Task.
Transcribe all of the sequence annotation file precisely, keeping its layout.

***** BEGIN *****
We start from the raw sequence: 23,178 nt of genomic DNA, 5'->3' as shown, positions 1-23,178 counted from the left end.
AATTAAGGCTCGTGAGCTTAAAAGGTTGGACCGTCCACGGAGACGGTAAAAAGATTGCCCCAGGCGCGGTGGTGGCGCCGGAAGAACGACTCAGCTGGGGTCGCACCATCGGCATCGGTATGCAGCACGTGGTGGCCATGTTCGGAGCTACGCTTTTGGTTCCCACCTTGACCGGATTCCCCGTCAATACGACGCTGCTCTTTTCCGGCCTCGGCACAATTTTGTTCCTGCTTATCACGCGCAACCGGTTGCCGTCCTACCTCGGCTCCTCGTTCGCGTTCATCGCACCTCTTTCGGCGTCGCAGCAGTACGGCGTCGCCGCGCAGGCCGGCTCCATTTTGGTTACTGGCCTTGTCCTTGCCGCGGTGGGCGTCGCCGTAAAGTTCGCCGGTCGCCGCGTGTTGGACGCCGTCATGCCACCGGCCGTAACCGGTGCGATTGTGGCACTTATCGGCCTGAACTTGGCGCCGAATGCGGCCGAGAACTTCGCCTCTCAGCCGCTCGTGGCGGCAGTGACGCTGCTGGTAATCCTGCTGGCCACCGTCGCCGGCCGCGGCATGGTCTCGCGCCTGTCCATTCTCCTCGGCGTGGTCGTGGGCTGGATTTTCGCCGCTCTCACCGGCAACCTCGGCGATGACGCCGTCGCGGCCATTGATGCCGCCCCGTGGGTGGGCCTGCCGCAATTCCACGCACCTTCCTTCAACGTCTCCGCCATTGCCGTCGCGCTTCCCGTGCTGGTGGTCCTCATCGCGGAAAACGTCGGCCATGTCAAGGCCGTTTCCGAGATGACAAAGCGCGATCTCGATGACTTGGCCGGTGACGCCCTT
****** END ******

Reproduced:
We start from the raw sequence: 23,178 nt of genomic DNA, 5'->3' as shown, positions 1-23,178 counted from the left end.
AATTAAGGCTCGTGAGCTTAAAAGGTTGGACCGTCCACGGAGACGGTAAAAAGATTGCCCCAGGCGCGGTGGTGGCGCCGGAAGAACGACTCAGCTGGGGTCGCACCATCGGCATCGGTATGCAGCACGTGGTGGCCATGTTCGGAGCTACGCTTTTGGTTCCCACCTTGACCGGATTCCCCGTCAATACGACGCTGCTCTTTTCCGGCCTCGGCACAATTTTGTTCCTGCTTATCACGCGCAACCGGTTGCCGTCCTACCTCGGCTCCTCGTTCGCGTTCATCGCACCTCTTTCGGCGTCGCAGCAGTACGGCGTCGCCGCGCAGGCCGGCTCCATTTTGGTTACTGGCCTTGTCCTTGCCGCGGTGGGCGTCGCCGTAAAGTTCGCCGGTCGCCGCGTGTTGGACGCCGTCATGCCACCGGCCGTAACCGGTGCGATTGTGGCACTTATCGGCCTGAACTTGGCGCCGAATGCGGCCGAGAACTTCGCCTCTCAGCCGCTCGTGGCGGCAGTGACGCTGCTGGTAATCCTGCTGGCCACCGTCGCCGGCCGCGGCATGGTCTCGCGCCTGTCCATTCTCCTCGGCGTGGTCGTGGGCTGGATTTTCGCCGCTCTCACCGGCAACCTCGGCGATGACGCCGTCGCGGCCATTGATGCCGCCCCGTGGGTGGGCCTGCCGCAATTCCACGCACCTTCCTTCAACGTCTCCGCCATTGCCGTCGCGCTTCCCGTGCTGGTGGTCCTCATCGCGGAAAACGTCGGCCATGTCAAGGCCGTTTCCGAGATGACAAAGCGCGATCTCGATGACTTGGCCGGTGACGCCCTT